I will update the posts below with masters, PhD, Postdoc project positions as they become available. But if you have a great idea for a project and would like to work with me please do send me an email, it is always fun to discuss new project ideas and we can investigate funding options.
Be aware that UK research council PhD studentships (e.g. through the NERC DTP, or STFC) are only able to fully fund UK applicants. Therefore if you are an overseas student it is important that you apply for funding early, either through your domestic funding agencies, or from international scholarship programmes like the Gates. The deadlines for these scholarships may be long before the internal Cambridge PhD deadline, so check them regularly. There is further information on making a PhD application as an overseas student on the Department of Earth Sciences web page and on the Institute of Astronomy page.
Research council funded PDRA positions are open to all applicants.
I am always keen to develop ideas and work on fellowship applications with people. I can also help put you in contact with the resources in Cambridge to develop these applications. Please contact me to discuss further.
International Fellowships (to work anywhere)
Branco Weiss Fellowships (Branco Weiss)
National Fellowships (to work in UK)
1851 Fellowship (Royal Commission)
Early Career Fellowships (Leverhulme Trust)
University Research Fellowships (Royal society)
Dorothy Hodgkin Fellowships (Royal Society)
NERC Independent Research Fellowships (NERC)
Ernest Rutherford Fellowship (STFC)
Winton Exoplanet Fellowship (Winton Foundation)
Kavli Fellowships (Astrophysics, Kavli Institute)
Gavin Boyle Fellowships (Cosmology and exoplanetary sciences, Kavli Institute)
Many of the colleges in Cambridge also have internal fellowship competitions for ‘Junior Research Fellowships’. These run each year, so be sure to check the college websites. I held a Trinity JRF.
Map Exercise: Complete map exercise 4 from the examples book.
Thin Section: Describe the rock and thin section Me3.
— Due for the first supervision of Lent Term, before lectures start —
Go over your notes and read around the subject a bit!
A structured way of doing this is by identifying the 1A tripos questions that relate to the Michaelmas term of the course (which you can access through Moodle), and use these essay titles to construct essay plans. Where you can’t think what you would say, head back to the notes and then onto relevant textbooks to find the information you need and to furnish your answers with more quantitative detail and real-world examples of the processes you are describing.
A great book for John’s part of the course is Fowler’s Solid Earth, which contains much more than you need to know, but has good clear explanations of key physical processes. The minerals part of the course is nicely expanded upon in Putnis’s Introduction to mineral sciences. For Marian’s part of the course there are a couple of books you might look at, Klein’s Earth Materials and Philpotts’s Principles of Igneous and Metamorphic Petrology are both good; each of which will also contain some examples of real-world occurrences of metamorphic terranes you can use in your essays and photomicrographs to help you relate geological processes to the textures you can see under the microscope. All of these should be in college libraries/UL so you shouldn’t need to buy them.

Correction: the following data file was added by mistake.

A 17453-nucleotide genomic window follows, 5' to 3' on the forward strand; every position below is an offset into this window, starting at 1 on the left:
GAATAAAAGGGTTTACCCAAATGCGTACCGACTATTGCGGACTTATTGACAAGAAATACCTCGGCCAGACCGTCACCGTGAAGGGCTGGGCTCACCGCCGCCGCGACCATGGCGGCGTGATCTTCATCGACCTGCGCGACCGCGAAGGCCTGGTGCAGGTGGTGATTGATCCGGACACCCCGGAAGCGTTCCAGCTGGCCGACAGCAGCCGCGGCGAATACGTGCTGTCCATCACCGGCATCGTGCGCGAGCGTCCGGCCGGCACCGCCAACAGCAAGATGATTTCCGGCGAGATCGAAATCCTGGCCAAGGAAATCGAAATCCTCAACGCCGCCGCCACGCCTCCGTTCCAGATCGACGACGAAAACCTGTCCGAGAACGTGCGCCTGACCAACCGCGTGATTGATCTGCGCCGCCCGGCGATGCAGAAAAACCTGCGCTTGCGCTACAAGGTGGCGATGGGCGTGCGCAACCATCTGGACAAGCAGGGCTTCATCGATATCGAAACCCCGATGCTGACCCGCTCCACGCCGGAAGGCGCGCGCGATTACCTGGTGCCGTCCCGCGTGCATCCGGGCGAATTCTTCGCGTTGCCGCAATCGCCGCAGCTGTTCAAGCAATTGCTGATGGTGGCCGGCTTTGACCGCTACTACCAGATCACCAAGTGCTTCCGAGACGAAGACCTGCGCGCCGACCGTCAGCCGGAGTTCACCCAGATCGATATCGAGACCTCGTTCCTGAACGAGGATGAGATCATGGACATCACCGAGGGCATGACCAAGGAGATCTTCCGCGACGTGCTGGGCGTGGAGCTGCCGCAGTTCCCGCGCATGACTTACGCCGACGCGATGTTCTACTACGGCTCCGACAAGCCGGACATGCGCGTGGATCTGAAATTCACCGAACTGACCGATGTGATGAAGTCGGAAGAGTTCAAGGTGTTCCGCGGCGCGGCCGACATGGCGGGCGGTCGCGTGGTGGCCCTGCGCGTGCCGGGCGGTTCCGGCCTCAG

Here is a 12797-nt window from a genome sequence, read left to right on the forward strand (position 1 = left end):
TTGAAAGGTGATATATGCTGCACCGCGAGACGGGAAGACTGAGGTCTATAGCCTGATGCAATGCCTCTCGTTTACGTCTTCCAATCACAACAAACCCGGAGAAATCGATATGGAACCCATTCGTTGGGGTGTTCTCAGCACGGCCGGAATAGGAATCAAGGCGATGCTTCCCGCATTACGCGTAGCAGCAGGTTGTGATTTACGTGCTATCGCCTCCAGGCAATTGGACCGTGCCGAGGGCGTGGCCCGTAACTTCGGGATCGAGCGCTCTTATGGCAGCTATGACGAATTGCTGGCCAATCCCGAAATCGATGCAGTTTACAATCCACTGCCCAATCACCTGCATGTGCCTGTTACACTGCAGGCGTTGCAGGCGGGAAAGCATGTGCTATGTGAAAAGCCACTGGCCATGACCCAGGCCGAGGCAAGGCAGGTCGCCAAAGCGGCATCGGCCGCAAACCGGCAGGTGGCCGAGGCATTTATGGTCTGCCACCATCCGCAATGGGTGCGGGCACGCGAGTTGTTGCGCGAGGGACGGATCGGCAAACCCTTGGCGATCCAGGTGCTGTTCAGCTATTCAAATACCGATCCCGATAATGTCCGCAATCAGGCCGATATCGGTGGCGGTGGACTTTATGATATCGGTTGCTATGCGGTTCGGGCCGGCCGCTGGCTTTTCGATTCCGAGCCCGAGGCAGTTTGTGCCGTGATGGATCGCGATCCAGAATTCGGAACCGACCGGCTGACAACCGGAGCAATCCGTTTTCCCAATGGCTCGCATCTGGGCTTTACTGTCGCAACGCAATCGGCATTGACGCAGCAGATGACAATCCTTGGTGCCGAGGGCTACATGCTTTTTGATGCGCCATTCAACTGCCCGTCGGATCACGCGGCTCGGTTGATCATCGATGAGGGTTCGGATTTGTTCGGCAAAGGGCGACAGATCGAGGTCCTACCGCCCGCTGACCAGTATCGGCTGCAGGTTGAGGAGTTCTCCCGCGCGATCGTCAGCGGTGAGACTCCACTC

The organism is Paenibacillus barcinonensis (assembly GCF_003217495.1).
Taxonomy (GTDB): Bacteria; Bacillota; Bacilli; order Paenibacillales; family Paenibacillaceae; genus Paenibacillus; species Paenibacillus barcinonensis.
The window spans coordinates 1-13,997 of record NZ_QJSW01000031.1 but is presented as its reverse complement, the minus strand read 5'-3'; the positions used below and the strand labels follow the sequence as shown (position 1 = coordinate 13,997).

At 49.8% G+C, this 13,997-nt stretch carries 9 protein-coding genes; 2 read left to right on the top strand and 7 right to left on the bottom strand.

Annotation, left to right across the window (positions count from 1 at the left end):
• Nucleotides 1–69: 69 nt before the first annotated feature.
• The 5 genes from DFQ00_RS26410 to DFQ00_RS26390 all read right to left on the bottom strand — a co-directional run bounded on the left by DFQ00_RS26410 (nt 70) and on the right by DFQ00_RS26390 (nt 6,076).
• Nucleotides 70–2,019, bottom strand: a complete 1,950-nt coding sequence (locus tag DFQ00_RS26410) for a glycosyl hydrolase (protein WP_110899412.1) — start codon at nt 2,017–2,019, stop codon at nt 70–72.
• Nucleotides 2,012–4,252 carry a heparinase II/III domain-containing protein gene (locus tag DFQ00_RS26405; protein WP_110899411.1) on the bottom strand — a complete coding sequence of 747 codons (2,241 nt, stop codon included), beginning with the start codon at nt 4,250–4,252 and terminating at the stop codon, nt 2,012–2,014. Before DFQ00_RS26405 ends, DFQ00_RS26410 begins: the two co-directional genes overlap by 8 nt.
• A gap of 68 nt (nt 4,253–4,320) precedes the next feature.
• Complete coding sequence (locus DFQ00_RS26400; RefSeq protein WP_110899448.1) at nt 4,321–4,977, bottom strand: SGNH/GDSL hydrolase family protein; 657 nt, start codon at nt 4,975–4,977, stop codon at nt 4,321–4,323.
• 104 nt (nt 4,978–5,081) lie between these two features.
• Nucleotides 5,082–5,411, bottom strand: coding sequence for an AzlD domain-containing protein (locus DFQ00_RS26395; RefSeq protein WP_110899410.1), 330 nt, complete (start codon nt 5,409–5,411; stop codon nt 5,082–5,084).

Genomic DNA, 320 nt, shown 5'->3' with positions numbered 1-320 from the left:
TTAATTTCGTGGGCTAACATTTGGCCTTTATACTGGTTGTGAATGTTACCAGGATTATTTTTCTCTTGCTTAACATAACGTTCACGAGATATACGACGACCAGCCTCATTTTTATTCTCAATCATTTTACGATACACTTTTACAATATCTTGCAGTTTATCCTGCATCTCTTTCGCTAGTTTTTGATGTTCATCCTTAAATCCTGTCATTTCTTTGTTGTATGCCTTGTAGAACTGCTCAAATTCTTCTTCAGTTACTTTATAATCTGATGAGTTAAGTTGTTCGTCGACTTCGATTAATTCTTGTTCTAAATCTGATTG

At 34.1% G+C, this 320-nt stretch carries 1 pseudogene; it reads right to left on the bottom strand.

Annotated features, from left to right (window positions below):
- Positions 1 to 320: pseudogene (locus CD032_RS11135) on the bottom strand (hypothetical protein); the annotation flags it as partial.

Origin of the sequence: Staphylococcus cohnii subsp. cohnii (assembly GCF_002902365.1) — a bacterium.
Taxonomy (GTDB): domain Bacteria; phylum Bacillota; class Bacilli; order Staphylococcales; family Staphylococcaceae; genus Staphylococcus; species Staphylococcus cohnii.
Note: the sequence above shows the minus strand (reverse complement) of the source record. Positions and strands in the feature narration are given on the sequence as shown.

As a general read, Langmuir’s update of How to Build a Habitable Planet couldn’t be better, but this is a big book so expect reading it to take a while.
After all of this reading you should have plenty of questions for the first supervision next term, so come back with a list of things you want to discuss.
Essay: Why are there surface ocean circulation gyres in each ocean basin? What climatological role do they play?
Please hand in to my Earth Sciences pigeon hole by reception.
Essay: How can metamorphic rocks exposed at the surface of the Earth give us information about the pressure and temperature regimes in which they formed?
Map exercise: Complete map exercise 3 from the examples booklet.
Essay: Describe, using appropriate examples, how basaltic and granitic magmas are generated, the different tectonic environments in which these processes occur, and the type of rocks formed as a result.
Thin sections: Describe the thin sections ‘super 3’ and ‘super 7’. Refer to the short guide I have written to help you. These sections are in an envelope in my department pigeon hole (outside reception, on the left) – please be very careful with them and put them back in the envelope and back in my pigeon hole after you have finished working with them.
Remember that after identifying phases you need to decide what type of rock you are looking at, and give a summary of its history.
Thin section: Describe rock specimens and thin sections I5 and I6. Refer to the short guide I have written to help you.
Question sheet 2 [no need to hand in]: Work through question sheet 2 from Rich’s ‘What is the Earth made of?’ course.
Long-format answer: What is the evidence that lithospheric plates deform only at their boundaries? Why do fracture zones follow small circles?
Calculation question: Attempt the isostasy question in the 2011 Tripos Part 1A practical exam (it is section 2, parts a-c).
Complete the answer on clean sheets of A4 rather than trying to fit it into the text boxes that come with the exam paper. You can download past tripos papers from the NST Part 1A Earth Sciences page on Moodle, just follow the ‘past exam papers’ link from the navigation pane on the left (or follow this link). Note that the structure of the 1A Earth Sciences exams was different before 2012, read your course guide for more details (or look at the most recent exam papers), but some of the older questions set are often still relevant and useful for revision.
Map exercise: Complete map exercise 2 from the examples booklet.